AMARILLO, TX – A DME supplier and a pharmacy can enter into a co-marketing arrangement that achieves several goals. Pharmacy’s Goal – The pharmacy may decide that it does not want to spend the time and money to secure a PTAN in order to provide DME. At the same time, the pharmacy wants to display and “offer” DME so as to compete with the pharmacy chains that do offer DME. DME Supplier’s Goal – A DME supplier may be looking for different ways to display its merchandise.
To achieve these goals, the pharmacy and DME supplier can enter into a co-marketing arrangement. Here is how the arrangement will work:
- The DME supplier can display products in a display area provided by the pharmacy. A sign can be prominently posted next to the inventory that informs the pharmacy customer that the products are offered by the DME supplier.
- The pharmacy can provide brochures to its customers that inform them of the products and services offered by the DME supplier.
- The pharmacy and DME websites can be linked.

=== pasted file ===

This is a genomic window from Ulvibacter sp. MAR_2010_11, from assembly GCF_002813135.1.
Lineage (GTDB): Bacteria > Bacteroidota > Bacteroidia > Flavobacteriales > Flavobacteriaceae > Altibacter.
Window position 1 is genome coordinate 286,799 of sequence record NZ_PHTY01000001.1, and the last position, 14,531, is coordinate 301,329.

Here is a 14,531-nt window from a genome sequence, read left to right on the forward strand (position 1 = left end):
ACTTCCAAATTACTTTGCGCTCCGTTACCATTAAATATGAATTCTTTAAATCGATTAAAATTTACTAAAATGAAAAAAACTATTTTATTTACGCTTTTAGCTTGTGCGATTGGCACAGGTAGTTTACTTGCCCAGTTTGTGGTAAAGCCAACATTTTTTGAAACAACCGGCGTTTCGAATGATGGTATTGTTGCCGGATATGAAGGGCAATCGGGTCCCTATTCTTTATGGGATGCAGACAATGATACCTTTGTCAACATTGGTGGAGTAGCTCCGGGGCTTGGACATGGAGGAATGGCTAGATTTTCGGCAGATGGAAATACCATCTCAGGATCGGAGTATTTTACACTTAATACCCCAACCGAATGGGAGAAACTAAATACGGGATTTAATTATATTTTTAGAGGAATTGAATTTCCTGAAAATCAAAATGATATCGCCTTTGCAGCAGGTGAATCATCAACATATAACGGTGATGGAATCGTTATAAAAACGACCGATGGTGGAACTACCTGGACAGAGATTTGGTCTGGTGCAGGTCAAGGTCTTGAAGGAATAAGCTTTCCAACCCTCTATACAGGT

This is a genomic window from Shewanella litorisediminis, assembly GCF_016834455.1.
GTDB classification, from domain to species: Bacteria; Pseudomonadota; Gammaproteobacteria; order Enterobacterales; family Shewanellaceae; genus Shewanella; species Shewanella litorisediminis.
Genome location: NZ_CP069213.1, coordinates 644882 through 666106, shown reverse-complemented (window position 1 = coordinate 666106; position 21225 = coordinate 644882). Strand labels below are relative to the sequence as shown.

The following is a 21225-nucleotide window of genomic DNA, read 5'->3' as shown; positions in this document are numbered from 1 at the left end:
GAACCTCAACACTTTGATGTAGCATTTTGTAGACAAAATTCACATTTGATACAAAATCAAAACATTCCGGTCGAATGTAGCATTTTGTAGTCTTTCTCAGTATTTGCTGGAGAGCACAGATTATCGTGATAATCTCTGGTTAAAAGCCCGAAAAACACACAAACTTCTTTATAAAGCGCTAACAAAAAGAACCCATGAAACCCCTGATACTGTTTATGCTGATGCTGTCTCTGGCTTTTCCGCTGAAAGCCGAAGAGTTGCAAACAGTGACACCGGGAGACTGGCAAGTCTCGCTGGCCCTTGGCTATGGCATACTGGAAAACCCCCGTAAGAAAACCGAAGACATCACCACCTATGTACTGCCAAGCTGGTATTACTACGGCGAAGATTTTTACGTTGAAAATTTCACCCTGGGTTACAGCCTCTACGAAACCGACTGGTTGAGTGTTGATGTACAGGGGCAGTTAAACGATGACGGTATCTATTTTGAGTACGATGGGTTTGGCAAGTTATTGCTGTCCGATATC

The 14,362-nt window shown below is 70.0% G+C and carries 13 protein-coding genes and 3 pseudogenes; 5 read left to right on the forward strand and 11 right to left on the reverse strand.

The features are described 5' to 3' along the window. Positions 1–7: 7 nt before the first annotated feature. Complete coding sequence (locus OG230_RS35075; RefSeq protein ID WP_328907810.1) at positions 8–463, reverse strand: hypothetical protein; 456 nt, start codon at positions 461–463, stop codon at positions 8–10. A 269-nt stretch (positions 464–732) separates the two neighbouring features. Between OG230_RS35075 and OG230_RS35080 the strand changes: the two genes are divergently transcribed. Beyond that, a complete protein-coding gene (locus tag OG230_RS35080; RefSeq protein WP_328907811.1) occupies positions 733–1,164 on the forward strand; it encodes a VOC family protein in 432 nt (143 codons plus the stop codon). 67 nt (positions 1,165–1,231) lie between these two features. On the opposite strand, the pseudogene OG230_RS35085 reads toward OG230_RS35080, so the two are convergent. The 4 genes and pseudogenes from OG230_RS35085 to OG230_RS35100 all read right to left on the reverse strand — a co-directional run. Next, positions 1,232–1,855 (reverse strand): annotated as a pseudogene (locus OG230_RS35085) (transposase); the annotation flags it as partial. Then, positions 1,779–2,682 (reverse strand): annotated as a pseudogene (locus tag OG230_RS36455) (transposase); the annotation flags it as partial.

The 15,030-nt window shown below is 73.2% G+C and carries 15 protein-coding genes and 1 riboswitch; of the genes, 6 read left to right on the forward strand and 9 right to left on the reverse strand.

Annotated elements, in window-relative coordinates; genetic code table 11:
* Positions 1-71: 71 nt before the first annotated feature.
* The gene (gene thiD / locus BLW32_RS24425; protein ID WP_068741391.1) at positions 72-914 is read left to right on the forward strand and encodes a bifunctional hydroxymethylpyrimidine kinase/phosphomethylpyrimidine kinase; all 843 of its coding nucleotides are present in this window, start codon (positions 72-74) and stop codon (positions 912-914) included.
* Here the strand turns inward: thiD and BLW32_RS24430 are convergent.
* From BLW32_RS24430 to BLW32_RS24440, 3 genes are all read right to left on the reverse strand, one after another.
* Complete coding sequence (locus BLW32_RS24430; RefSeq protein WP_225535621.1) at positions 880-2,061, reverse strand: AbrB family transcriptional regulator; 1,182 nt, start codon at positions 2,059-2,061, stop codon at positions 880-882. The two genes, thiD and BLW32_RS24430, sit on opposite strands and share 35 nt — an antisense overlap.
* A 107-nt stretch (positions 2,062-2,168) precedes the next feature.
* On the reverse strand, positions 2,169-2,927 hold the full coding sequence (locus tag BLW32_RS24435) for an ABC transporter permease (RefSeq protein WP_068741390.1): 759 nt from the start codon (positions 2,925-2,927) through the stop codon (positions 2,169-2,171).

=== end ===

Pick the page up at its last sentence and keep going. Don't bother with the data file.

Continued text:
- When a customer walks into the pharmacy and expresses an interest in purchasing a DME item, then the pharmacy employee can tell the customer that there are two options. Option 1 – The employee will tell the customer that the pharmacy does not have a Medicare billing number (“PTAN”), but if the customer is willing to pay cash (and understands that he/she will not be reimbursed by Medicare), then the pharmacy will, on behalf of the DME supplier, be happy to sell the DME item to the customer. This cash sale arrangement presumes that it will not run afoul of the DME supplier’s state DME licensure. Option 2 – If the customer wants Medicare to pay for the item, then the pharmacy employee will tell the customer that the pharmacy is not a “location” or “facility” of the DME supplier, and that while the customer cannot “walk out of the pharmacy” with the item, the DME supplier will be happy to have the item delivered to the customer’s home later that day. Specifically, (i) the pharmacy employee will put the customer on the phone with the DME supplier’s intake employee; this is where the “meeting of the minds” between the customer and the DME supplier occurs; (ii) the pharmacy employee will collect information from the customer and forward the information to the DME supplier; and (iii) the DME supplier will have its delivery driver deliver the product to the customer’s residence later that day.